Effectiveness of the Technology
In Argentina, sites near the San Juan and Mendoza rivers recharged the underlying groundwater aquifer at the rate of 60 l/sec/ha during a three-month period.
Water traps have been successfully used for more than 25 years in Argentina. They have been very useful in reducing sedimentation and risk of flooding.
Cutwaters proved a significant source of water to communities during the droughts of 1993 and 1994 in the Paraguayan Chaco. Recovery of 75% of the infiltrated water has been reported in that region.
Even though groundwater recharge is not the principal intended use of drainage wells, it is a major indirect beneficiary. Infiltration rates in coral rock in Barbados have been estimated at between 6.0 and 6.5 cm/hr and are known to be highest where solution openings (or "sucks") occur.
In Jamaica, total recharge over 18 months amounted to 4 million m3. Two groundwater mounds were detected downgradient of sinkholes. One mound indicated an increase of 4.1 m in water levels, while at the other the increase was 6.7m. Divergent radial flows developed from both of these mounds. Once recharge ceased, the mounds gradually disappeared over a two-month period. Chloride concentrations in some wells in Jamaica have decreased from 2 300 mg/l to 1 700 mg/l and in others from 170 mg/l to 25 mg/l before reaching an equilibrium at 50 mg/l. In general, most wells influenced by artificial recharge have shown declines in salinity levels.
In areas where groundwater is an important component of the water supply, and rainfall variability does not allow for a sufficient level of aquifer recharge by natural means, these technologies provide for the artificial enhancement of the natural recharge. Storage of surface runoff in underground aquifers in arid and semi-arid areas has the advantage of minimizing evaporative losses. However, use of these technologies requires an appropriate geological structure. In areas underlain by igneous rock, the natural fracture lines can be expanded by injection of water under pressure and infusion of a sand slurry into the gaps thus created. Given the cost of this latter measure, however, use of natural limestone or sandstone formations, such as are common in the Caribbean islands, is preferred and most cost-effective.
· The technology is appropriate and generally well understood by both the technicians and the general population.
· Very few special tools are needed to dig drainage wells.
· Because of the structural integrity of the coral rock formations, few additional materials are required (concrete, softstone or coral rock blocks, metal rods) to construct the wells.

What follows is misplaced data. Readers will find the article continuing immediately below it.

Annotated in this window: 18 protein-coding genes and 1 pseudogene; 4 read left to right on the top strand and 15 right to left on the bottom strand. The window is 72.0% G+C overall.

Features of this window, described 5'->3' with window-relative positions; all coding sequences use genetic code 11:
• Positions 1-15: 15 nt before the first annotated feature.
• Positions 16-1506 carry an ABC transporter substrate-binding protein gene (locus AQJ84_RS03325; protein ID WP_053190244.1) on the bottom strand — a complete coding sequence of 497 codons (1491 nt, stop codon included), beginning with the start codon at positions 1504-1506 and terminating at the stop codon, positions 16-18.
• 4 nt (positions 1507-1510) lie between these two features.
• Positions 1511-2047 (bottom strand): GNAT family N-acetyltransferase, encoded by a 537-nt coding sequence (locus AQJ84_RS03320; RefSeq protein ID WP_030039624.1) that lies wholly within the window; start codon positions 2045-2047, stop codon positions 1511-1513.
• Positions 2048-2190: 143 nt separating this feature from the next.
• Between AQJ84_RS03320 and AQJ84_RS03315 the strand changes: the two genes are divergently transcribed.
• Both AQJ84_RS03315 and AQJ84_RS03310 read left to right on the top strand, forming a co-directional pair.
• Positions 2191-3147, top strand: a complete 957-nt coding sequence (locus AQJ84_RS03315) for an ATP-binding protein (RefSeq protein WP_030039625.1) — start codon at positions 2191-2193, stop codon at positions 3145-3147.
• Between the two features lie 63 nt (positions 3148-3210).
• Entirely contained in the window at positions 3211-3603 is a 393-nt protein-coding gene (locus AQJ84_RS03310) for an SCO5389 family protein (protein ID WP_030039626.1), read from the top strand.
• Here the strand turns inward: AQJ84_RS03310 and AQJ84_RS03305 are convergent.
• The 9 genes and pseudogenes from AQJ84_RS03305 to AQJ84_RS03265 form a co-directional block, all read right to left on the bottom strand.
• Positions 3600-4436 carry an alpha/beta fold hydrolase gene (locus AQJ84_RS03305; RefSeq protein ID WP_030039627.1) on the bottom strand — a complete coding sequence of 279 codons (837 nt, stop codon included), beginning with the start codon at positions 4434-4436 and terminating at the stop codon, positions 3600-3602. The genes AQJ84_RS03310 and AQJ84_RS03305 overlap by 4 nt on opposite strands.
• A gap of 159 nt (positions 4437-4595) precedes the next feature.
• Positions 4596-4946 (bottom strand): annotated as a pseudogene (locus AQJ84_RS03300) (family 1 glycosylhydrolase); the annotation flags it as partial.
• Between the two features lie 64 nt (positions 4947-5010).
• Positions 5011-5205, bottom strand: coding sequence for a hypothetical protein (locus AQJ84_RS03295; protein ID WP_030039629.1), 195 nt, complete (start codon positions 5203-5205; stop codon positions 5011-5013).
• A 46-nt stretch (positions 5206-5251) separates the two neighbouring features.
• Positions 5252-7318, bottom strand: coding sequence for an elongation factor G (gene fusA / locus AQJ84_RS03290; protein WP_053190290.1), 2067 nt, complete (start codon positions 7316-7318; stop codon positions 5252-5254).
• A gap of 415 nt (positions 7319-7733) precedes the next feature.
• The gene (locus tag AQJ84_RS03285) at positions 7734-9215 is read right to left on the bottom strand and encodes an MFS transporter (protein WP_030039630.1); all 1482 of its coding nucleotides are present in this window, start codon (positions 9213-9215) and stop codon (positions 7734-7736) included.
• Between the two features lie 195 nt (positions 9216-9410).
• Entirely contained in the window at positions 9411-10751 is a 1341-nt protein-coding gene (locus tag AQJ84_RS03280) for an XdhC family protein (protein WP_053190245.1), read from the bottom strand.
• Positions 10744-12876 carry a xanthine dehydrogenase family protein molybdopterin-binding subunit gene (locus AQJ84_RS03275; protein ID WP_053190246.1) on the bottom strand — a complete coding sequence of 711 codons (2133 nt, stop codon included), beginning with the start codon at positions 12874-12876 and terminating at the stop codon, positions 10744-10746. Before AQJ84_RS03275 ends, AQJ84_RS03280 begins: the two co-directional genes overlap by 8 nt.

· Groundwater recharge stores water during the wet season for use in the dry season, when demand is highest.
· Aquifer water can be improved by recharging with high quality injected water.
· Recharge can significantly increase the sustainable yield of an aquifer.
· Recharge methods are environmentally attractive, particularly in arid regions.
· Most aquifer recharge systems are easy to operate.
· In many river basins, control of surface water runoff to provide aquifer recharge reduces sedimentation problems.
· Recharge with less-saline surface waters or treated effluents improves the quality of saline aquifers, facilitating the use of the water for agriculture and livestock.
· In the absence of financial incentives, laws, or other regulations to encourage landowners to maintain drainage wells adequately, the wells may fall into disrepair and ultimately become sources of groundwater contamination.
· There is a potential for contamination of the groundwater from injected surface water runoff, especially from agricultural fields and roads surfaces. In most cases, the surface water runoff is not pre-treated before injection.
· Recharge can degrade the aquifer unless quality control of the injected water is adequate.
· Unless significant volumes can be injected into an aquifer, groundwater recharge may not be economically feasible.
· The hydrogeology of an aquifer should be investigated and understood before any future full-scale recharge project is implemented. In karstic terrain, dye tracer studies can assist in acquiring this knowledge.
· During the construction of water traps, disturbances of soil and vegetation cover may cause environmental damage to the project area.
Artificial groundwater recharge is generally well accepted by communities in areas where it is used.
Further Development of the Technology
Potential improvements in artificial recharge technologies include:
· Improvements in the design of pre-injection silt chambers, grease traps, and oil interceptors to reduce the amount of contaminants entering drainage wells.
· Improvements in the design of injection wells to eliminate the use of "sucks".
· Evaluation of groundwater contamination potentials from various sources of artificial recharge, and the adoption of techniques to reduce the associated impacts or risks.
· Improvements in the design of water traps to increase groundwater recharge efficiency.
· A better understanding of the causes and consequences of bacterial and viral contamination of aquifer systems, and the means of minimizing and mitigating such risks.